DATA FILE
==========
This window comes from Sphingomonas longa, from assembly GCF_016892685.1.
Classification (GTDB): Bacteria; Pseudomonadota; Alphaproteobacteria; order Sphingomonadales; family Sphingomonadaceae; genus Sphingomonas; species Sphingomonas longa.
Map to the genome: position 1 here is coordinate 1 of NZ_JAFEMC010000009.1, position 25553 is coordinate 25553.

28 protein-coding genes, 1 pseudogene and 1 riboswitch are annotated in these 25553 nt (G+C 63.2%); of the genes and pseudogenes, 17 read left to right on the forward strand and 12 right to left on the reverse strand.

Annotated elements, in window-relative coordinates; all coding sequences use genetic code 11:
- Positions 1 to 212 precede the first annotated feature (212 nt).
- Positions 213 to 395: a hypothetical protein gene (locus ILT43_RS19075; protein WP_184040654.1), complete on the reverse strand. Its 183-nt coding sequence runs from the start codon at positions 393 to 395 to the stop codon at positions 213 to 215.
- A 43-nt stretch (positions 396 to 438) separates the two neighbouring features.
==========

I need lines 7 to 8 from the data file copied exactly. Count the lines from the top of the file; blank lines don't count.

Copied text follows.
- Positions 213 to 395: a hypothetical protein gene (locus ILT43_RS19075; protein WP_184040654.1), complete on the reverse strand. Its 183-nt coding sequence runs from the start codon at positions 393 to 395 to the stop codon at positions 213 to 215.
- A 43-nt stretch (positions 396 to 438) separates the two neighbouring features.